Stephen Mangan has played a few literary characters in his time: Adrian Mole, Dirk Gently, Postman Pat (he’ll be on delivery in 2014, presumably when things have settled, post privatisation).

Bertie Wooster is probably closest to the latter.

“He is lovable partly because he is so benign,” says Mangan. “He is not nasty. He is not snobbish. He is just not very bright. But he has wonderful enthusiasm and a bouncebackability whatever happens to him.”

Mangan, as affable in person as on stage and on screen, is backstage at London’s Union Chapel. Sitting beside him is Matthew Macfadyen. The pair are preparing for a new theatre adaptation of PG Wodehouse’s rollicking Jeeves stories.

Convoluted plots are one reason the first stage attempt by Andrew Lloyd Webber and Alan Ayckbourn in the mid-1970s flopped (though a rewrite in the 1990s had more success).

So when Episodes and Green Wing star Mangan describes Perfect Nonsense as bewilderingly complex, Wodehousians might feel worried.

“Bewildering is the word rather than fun. There are so many characters. But we are currently trying to unpick it. You have to take it all apart and put it together again.”

Mangan’s last stage role in Birthday at the Royal Court Theatre involved giving birth on stage. He shouldn’t be phased by bringing together Robert and David Goodale’s script under the direction of Sean Foley, whose stage hit The Ladykillers is back in the West End.

Macfadyen, to many people still best known for stony-faced MI5 officer Tom Quinn in Spooks, plays Jeeves. With only three actors playing eight characters, plus numerous sets and costume changes, he says it is the most technical show he’s done.

“Not only are Jeeves and Bertie coping with telling the story, they are also coping with putting on a play to tell the story. They are making the sets, wheeling the sets, changing characters, trying to improvise the story with what’s to hand,” says Mac- fadyen.

It’s a play within a play, which begins with Bertie regaling a tale to his pals at The Drones Club. When they suggest he put on a play to tell his story, he hires a theatre.

Things get in a muddle when there is no one to play legendary literary heroes Gussie Fink-Nottle, Stiffy Byng and Roderick Spode. Naturally, in comes Jeeves – and for this show, his valeting colleague Seppings – to help.

“It is not just the story – it’s three people trying to tell the story, interact with the story, and this has never been done,” explains Mangan.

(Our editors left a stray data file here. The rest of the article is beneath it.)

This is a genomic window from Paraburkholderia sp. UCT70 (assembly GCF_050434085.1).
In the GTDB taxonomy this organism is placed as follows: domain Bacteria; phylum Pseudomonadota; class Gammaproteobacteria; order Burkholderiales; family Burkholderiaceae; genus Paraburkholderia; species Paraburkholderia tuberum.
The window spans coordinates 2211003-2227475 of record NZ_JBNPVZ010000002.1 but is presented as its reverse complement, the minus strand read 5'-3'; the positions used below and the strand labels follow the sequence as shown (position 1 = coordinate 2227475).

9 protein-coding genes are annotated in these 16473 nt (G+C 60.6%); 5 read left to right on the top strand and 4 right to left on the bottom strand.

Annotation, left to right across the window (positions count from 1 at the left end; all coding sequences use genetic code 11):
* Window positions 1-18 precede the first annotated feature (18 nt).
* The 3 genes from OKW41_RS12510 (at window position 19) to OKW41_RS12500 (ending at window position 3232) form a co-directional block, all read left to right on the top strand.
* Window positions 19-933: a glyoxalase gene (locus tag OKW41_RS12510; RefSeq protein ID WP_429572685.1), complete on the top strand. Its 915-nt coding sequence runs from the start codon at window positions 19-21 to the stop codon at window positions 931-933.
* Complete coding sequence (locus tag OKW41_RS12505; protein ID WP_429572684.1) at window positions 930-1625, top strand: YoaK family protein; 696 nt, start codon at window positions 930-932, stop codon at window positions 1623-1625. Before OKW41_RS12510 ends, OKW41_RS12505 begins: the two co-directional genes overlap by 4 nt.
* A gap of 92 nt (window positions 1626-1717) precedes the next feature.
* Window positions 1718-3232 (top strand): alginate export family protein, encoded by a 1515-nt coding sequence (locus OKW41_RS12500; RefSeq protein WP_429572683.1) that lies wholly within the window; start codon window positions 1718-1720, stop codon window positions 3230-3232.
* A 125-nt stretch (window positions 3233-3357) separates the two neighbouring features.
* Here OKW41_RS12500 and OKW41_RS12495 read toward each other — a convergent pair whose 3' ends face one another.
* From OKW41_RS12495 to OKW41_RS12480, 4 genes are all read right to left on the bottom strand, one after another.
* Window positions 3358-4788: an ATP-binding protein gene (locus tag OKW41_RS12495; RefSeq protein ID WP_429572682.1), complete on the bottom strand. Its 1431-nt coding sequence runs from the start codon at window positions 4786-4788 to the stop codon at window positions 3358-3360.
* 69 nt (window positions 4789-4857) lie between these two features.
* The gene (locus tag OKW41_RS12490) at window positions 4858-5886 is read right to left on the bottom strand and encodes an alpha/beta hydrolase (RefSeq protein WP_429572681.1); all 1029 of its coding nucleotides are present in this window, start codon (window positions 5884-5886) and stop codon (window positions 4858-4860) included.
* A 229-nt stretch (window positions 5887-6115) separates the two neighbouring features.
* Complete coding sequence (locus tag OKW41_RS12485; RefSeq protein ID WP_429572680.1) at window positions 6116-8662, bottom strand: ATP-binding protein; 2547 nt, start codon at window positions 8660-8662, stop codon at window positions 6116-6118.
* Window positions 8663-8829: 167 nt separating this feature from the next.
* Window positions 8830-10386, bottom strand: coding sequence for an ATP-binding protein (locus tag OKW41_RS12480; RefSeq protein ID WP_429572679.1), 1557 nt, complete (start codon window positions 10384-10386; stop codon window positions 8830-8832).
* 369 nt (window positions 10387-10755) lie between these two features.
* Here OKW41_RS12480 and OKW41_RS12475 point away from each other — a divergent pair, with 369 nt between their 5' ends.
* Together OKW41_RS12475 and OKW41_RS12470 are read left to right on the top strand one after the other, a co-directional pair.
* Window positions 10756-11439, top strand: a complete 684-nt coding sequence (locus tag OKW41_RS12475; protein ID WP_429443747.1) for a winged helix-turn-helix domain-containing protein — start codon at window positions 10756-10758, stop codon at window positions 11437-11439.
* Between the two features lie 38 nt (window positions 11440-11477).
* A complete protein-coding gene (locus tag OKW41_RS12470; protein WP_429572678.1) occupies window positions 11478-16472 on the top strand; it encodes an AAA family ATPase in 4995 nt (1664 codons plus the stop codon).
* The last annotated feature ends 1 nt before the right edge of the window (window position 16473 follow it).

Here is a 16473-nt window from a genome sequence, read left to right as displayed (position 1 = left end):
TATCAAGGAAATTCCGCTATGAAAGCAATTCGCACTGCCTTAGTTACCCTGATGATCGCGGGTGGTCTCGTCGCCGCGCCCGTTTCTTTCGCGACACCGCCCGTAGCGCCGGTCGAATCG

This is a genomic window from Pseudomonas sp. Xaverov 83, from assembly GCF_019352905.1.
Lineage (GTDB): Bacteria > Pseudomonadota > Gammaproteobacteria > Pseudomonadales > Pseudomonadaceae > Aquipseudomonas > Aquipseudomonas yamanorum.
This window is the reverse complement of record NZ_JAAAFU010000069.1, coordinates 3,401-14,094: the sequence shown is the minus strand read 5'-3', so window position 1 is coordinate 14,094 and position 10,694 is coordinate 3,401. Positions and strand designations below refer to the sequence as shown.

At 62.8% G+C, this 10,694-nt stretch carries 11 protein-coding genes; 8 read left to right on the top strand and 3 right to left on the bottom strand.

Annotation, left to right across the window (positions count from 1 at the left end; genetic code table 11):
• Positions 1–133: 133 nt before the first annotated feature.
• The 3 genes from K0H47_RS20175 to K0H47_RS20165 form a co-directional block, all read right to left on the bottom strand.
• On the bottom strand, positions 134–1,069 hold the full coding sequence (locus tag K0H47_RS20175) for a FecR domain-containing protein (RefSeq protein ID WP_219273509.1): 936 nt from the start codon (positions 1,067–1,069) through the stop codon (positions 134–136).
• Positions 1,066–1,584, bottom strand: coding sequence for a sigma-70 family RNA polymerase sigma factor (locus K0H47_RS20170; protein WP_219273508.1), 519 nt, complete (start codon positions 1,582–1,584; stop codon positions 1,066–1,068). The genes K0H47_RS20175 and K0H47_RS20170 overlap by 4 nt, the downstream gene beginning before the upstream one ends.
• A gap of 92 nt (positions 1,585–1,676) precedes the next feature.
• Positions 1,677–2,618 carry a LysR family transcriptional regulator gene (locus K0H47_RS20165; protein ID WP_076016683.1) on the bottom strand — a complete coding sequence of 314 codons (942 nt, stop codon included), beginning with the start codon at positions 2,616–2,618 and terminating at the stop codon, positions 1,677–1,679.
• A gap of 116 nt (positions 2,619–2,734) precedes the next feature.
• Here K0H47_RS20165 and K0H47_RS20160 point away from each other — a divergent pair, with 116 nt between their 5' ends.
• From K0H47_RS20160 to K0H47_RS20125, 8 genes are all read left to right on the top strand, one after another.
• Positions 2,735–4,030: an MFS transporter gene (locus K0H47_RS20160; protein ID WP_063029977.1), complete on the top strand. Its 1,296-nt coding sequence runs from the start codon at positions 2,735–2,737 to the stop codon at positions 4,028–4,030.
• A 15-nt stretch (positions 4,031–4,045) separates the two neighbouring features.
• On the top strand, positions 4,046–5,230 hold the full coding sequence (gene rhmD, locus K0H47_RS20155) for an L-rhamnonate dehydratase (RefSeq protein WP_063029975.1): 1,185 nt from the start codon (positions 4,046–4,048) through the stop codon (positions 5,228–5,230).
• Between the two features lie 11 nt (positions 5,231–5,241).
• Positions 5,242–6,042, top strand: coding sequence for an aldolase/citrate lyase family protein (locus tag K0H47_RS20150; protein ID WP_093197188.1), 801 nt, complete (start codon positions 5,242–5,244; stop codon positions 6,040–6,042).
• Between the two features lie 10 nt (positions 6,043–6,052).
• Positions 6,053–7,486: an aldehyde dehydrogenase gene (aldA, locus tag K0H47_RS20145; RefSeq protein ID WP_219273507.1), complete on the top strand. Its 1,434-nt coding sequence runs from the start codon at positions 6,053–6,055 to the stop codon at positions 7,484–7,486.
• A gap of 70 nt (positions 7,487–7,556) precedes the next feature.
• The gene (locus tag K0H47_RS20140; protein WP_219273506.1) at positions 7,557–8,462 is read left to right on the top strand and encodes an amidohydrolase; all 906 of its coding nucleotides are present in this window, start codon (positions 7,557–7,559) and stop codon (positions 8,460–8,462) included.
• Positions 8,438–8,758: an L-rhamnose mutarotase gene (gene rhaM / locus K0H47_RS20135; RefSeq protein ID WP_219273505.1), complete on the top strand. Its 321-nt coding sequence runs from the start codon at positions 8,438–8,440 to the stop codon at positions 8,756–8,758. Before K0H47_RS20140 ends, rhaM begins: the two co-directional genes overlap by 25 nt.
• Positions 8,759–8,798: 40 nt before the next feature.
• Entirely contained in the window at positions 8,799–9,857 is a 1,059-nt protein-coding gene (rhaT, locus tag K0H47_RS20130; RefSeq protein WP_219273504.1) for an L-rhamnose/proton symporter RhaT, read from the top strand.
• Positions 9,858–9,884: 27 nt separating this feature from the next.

“It’s completely new. We are not trying to replicate the books in a straightforward way. That’s why it appealed.”

The Goodale brothers wrote mostly from The Code Of The Woosters (which introduced the cow creamer to a new generation), with bits cherry-picked from other books to make a sort of greatest hits. But it’s Wodehouse who provides the gags.

“There are more incredible lines per page than most writers manage in their whole career,” smiles Mangan.

“No one was better at constructing a funny sentence in the English language than PG Wodehouse. As much as possible they have left in his work wholesale, which is what is smart and why it works so well.”

Neither Mangan nor Macfadyen had read any Wodehouse before being offered the part.

“You hear everyone talking about him being the greatest comic writer in the English language and you think, ‘I must read him one day’,” reveals Mangan.

“Then you get this part and you think, ‘I must read him now’. I’ve been ploughing through them. They are just as good as everybody says.”

Much of the success comes down to Wodehouse’s prose. But he cleverly avoided mentioning the wars despite thrashing out the novels in the early 20th century. His is an idealised version of England.

“It is this eternal summer completely in a bubble, and that is why it was fantastic escapism. You disappear into this lovely golden world where the most serious thing that happens is Bertie might have to become engaged to a girl or Jeeves doesn’t want to wear a checked suit.”

As for the pair’s relationship, Macfadyen quotes Wodehouse.

“There is a sense of them being married. Bertie says it is two men of iron will living in close proximity to each other.”